- 1 Introduction
- 2 What is Argo Workflows?
- 3 Why Do I Need Argo Workflows?
- 4 The Case Against Argo Workflows
- 5 Mitigating Factors
- 6 Conclusion
I’ve been getting down and dirty with Argo Workflows over the past few months as part of my day job. I’ve been evaluating it for use as a workflow automation tool for some risk analytics and I thought I would share some of my experiences. This is the first part in that series explaining what argo workflows is and what it can bring to you and your company.
What is Argo Workflows?
Argo Workflows describes itself as “an open source container-native workflow engine for orchestrating parallel jobs on Kubernetes”. In plain english, it’s a tool for chaining simple kubernetes jobs/pods together into useful workflows. When I say chains, I really mean DAGs (directed acyclic graphs) which means you can build up very complicated workflows indeed!
Why Do I Need Argo Workflows?
Every company I’ve worked in has, over time, accumulated a lot of workflows. Chances are that over time, you’ve accumulated workflows too. Don’t believe me? take a look at your cron jobs, windows scheduler, or wherever you initiate your batch processing. Those jobs probably include some form of moving data around and/or processing data, i.e. they’re workflows!
If those jobs have been built without the aid of a workflow tool, then they’re hidden workflows. A hidden workflow (a term I just invented by the way) is a workflow that is not easily visualised: you can’t see what’s going on inside it.
By porting these workflows into Argo, you gain visibility through Ago’s graph visualiser. This lets you quickly get a feeling for what your workflows look like, and hence a better understanding for what they’re doing.
The complexity comes in when there isn’t a clear line between the workflow code and the job code in your existing batch jobs. If you have beautifully architected batch jobs with amazing separation, this doesn’t apply to you, but who spends time architecting their batch jobs?!
In my experience batch jobs are hacked together in a low level scripting language (bash, cmd), with a smattering of high level languages thrown in only when the scripting language really couldn’t get the job done. The work they’re doing is boring, scripting language aren’t fun to write in, so they’re unloved and typically unarchitected.
Argo incentivises you to separate the workflow code (workflows are built up of argo kubernetes resources using yaml) from the job code (written in any language, packaged as a container to run in kubernetes). In this way you can take a mess of spaghetti batch code, and turn it into simple (dare I say reusable) components, orchestrated by argo.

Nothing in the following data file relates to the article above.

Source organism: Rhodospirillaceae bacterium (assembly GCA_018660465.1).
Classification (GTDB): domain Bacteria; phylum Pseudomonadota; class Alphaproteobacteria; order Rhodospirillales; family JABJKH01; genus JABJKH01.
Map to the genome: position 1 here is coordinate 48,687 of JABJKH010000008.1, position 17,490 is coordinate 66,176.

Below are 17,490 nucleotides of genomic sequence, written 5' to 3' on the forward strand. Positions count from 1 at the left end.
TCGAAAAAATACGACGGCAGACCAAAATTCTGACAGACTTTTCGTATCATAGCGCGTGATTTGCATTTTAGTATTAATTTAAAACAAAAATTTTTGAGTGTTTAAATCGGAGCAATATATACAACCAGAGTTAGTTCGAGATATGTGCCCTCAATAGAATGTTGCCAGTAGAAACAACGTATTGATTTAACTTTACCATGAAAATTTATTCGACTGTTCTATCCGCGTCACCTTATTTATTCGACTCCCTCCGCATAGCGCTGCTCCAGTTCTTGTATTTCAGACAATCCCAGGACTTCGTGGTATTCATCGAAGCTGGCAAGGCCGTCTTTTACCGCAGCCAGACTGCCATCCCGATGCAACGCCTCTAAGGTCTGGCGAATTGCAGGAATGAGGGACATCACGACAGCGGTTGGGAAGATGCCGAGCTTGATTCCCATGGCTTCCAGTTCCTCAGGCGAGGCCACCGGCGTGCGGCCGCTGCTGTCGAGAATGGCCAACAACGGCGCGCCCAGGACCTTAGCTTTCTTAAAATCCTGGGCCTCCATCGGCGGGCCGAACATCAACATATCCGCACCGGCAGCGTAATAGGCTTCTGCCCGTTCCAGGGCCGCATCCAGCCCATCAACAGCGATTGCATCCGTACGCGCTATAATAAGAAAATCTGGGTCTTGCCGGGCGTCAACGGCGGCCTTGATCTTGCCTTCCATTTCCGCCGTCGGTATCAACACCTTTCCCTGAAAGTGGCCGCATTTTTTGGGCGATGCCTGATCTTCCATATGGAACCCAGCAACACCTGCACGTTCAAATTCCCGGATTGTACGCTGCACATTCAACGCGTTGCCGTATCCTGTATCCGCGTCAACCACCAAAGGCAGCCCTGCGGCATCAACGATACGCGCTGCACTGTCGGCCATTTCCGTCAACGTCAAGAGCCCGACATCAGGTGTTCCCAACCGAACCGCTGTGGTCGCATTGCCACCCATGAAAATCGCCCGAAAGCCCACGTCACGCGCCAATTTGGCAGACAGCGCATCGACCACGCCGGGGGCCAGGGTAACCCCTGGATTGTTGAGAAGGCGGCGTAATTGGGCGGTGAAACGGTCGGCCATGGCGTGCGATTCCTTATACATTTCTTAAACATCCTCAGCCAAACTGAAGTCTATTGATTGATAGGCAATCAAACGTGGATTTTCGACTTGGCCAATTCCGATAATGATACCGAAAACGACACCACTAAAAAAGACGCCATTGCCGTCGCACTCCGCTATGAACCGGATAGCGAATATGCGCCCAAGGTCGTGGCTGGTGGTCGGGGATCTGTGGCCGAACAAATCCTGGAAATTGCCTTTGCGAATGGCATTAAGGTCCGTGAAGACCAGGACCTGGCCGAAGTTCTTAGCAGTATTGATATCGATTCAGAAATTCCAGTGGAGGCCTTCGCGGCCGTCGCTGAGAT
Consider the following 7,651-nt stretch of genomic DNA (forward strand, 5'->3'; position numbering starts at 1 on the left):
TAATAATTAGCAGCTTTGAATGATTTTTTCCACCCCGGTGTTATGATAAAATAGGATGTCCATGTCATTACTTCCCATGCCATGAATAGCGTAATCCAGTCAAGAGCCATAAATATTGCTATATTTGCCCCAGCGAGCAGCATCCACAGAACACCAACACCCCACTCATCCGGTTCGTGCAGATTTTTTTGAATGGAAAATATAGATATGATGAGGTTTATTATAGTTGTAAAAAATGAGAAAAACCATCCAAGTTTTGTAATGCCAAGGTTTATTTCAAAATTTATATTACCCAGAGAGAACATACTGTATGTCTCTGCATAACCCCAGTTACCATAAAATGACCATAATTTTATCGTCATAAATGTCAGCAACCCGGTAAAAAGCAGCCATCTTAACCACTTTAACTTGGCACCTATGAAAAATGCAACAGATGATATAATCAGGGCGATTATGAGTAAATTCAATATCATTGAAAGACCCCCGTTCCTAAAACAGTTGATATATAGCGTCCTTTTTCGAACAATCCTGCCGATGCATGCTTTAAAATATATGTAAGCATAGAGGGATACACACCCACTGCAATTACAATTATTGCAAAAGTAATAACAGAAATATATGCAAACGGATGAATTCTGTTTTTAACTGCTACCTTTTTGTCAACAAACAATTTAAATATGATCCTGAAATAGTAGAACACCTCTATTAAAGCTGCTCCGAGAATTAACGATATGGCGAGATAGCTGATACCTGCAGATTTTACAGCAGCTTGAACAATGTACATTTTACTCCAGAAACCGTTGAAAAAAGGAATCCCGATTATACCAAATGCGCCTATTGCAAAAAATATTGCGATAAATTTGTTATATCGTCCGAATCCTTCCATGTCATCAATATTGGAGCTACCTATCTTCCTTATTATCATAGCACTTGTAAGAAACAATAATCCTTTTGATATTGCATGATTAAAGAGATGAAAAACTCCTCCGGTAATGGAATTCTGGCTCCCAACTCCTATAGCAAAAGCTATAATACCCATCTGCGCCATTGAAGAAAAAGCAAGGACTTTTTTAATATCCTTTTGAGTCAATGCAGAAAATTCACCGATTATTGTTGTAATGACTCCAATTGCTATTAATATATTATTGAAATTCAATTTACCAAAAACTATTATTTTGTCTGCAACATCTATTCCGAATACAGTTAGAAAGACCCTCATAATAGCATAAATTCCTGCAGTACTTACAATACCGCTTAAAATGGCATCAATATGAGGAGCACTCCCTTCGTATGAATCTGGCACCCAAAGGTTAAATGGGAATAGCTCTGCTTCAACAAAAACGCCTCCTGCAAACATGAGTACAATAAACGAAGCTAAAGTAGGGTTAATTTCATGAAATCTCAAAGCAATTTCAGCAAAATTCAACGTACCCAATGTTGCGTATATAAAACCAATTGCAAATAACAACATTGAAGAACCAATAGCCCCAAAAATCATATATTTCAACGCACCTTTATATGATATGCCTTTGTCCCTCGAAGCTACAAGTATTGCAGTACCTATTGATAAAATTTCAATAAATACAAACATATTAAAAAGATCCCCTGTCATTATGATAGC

This is a hard one to explain concisely as it encompases a whole host of smaller benefits, such as:
Because the components are packaged as containers and run on kubernetes, it doesn’t matter what language they’re written in. The aim here is to have each component be responsible for a single task and to have a straightforward interface (often json).
Easy To Test
I haven’t done any automated testing of containers yet, but the same idea of simple components would lend itself very well to automated testing.
Your jobs only use resources which they’re running, and it’s easy to spin up multiple copies of a job if you want things to run in parallel. Argo describe this as putting “a cloud-scale supercomputer at your fingertips”.
The Case Against Argo Workflows
It’s Not Yet Mature
It’s a new project, it’s currently being worked on heavily which means things are changes, some features haven’t been built yet. You’re likely to encounter some bugs in the newest features, but you can expect them to be fixed fairly quickly.
The Community Isn’t Huge
If you’re anything like me you’ll google for answers as soon as you have a question. For argo, you can’t (yet) expect google to have all the answers neatly packaged up for you in a Stack Overflow Q&A. Instead you should expect to have to read the docs and the github issues.
It’s Another Tool To Learn
Whenever you’re bringing another tool in to an enterprise you need to consider the cost of supporting that tool and training other developers on it. This isn’t a drawback unique to argo, but you do need to ensure the advantages given above are significant enough to justify the cost.
A responsive team: It is being worked on heavily and the guys doing the work are responsive. I’ve had same day responses to issues I’ve raised on github and usually when I’ve spotted something I’m missing, that feature is already being worked on. There’s also an active slack channel.
It’s fairly simple: The scope of the project is quite narrow and it’s building on the amazing piece of work that is kubernetes for most of the heavy lifting. In essence this means that you’re unlikely to hit a roadblock as you can usually get what you want done using kubernetes features even without argo (argo helps though!).
I’m a fan of Argo, I think the concept is great one and I can see the benefits it can bring to any organisation with a complicated back end. The idea of bringing good coding habits to unloved batch code, while giving me the freedom to write components in my language of choice fills me with joy.
I hope this article has provided a good enough introduction to Argo to whet your appetite. If you’re looking for more info stick around for part 2 where I’ll be going a bit more in depth into how to configure argo to get the best out of it.